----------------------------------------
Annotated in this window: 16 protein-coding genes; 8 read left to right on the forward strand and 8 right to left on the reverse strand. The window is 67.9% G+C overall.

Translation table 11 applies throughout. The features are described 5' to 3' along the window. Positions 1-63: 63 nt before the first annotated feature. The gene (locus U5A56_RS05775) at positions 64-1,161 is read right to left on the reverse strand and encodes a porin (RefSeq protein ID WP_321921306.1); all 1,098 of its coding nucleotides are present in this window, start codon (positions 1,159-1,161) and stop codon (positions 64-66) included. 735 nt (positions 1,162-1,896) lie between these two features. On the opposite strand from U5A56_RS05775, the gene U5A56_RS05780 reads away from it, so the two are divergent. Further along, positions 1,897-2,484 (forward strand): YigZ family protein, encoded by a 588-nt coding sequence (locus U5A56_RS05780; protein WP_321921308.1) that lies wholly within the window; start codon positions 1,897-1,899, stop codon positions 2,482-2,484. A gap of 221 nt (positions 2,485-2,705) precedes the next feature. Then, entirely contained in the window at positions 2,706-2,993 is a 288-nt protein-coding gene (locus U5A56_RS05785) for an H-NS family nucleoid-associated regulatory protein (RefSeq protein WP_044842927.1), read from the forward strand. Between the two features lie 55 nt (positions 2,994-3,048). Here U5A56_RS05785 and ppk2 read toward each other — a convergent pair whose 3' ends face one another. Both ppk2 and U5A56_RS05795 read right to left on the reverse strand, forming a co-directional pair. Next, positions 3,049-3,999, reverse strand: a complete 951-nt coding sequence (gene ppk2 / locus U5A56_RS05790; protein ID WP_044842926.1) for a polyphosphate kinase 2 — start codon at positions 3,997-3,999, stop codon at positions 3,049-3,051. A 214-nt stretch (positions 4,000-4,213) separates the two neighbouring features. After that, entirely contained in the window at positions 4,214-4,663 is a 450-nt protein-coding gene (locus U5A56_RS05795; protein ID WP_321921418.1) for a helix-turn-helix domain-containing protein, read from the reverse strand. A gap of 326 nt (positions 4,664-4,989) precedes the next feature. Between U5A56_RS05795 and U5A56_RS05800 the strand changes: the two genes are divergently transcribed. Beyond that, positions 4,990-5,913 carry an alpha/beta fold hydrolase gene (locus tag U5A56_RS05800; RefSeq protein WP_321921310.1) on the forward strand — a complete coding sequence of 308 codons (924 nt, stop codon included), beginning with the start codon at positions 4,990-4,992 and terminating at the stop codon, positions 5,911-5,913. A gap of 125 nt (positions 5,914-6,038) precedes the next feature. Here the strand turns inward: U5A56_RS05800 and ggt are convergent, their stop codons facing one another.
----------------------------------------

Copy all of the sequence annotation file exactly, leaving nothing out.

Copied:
Annotated in this window: 16 protein-coding genes; 8 read left to right on the forward strand and 8 right to left on the reverse strand. The window is 67.9% G+C overall.

Translation table 11 applies throughout. The features are described 5' to 3' along the window. Positions 1-63: 63 nt before the first annotated feature. The gene (locus U5A56_RS05775) at positions 64-1,161 is read right to left on the reverse strand and encodes a porin (RefSeq protein ID WP_321921306.1); all 1,098 of its coding nucleotides are present in this window, start codon (positions 1,159-1,161) and stop codon (positions 64-66) included. 735 nt (positions 1,162-1,896) lie between these two features. On the opposite strand from U5A56_RS05775, the gene U5A56_RS05780 reads away from it, so the two are divergent. Further along, positions 1,897-2,484 (forward strand): YigZ family protein, encoded by a 588-nt coding sequence (locus U5A56_RS05780; protein WP_321921308.1) that lies wholly within the window; start codon positions 1,897-1,899, stop codon positions 2,482-2,484. A gap of 221 nt (positions 2,485-2,705) precedes the next feature. Then, entirely contained in the window at positions 2,706-2,993 is a 288-nt protein-coding gene (locus U5A56_RS05785) for an H-NS family nucleoid-associated regulatory protein (RefSeq protein WP_044842927.1), read from the forward strand. Between the two features lie 55 nt (positions 2,994-3,048). Here U5A56_RS05785 and ppk2 read toward each other — a convergent pair whose 3' ends face one another. Both ppk2 and U5A56_RS05795 read right to left on the reverse strand, forming a co-directional pair. Next, positions 3,049-3,999, reverse strand: a complete 951-nt coding sequence (gene ppk2 / locus U5A56_RS05790; protein ID WP_044842926.1) for a polyphosphate kinase 2 — start codon at positions 3,997-3,999, stop codon at positions 3,049-3,051. A 214-nt stretch (positions 4,000-4,213) separates the two neighbouring features. After that, entirely contained in the window at positions 4,214-4,663 is a 450-nt protein-coding gene (locus U5A56_RS05795; protein ID WP_321921418.1) for a helix-turn-helix domain-containing protein, read from the reverse strand. A gap of 326 nt (positions 4,664-4,989) precedes the next feature. Between U5A56_RS05795 and U5A56_RS05800 the strand changes: the two genes are divergently transcribed. Beyond that, positions 4,990-5,913 carry an alpha/beta fold hydrolase gene (locus tag U5A56_RS05800; RefSeq protein WP_321921310.1) on the forward strand — a complete coding sequence of 308 codons (924 nt, stop codon included), beginning with the start codon at positions 4,990-4,992 and terminating at the stop codon, positions 5,911-5,913. A gap of 125 nt (positions 5,914-6,038) precedes the next feature. Here the strand turns inward: U5A56_RS05800 and ggt are convergent, their stop codons facing one another.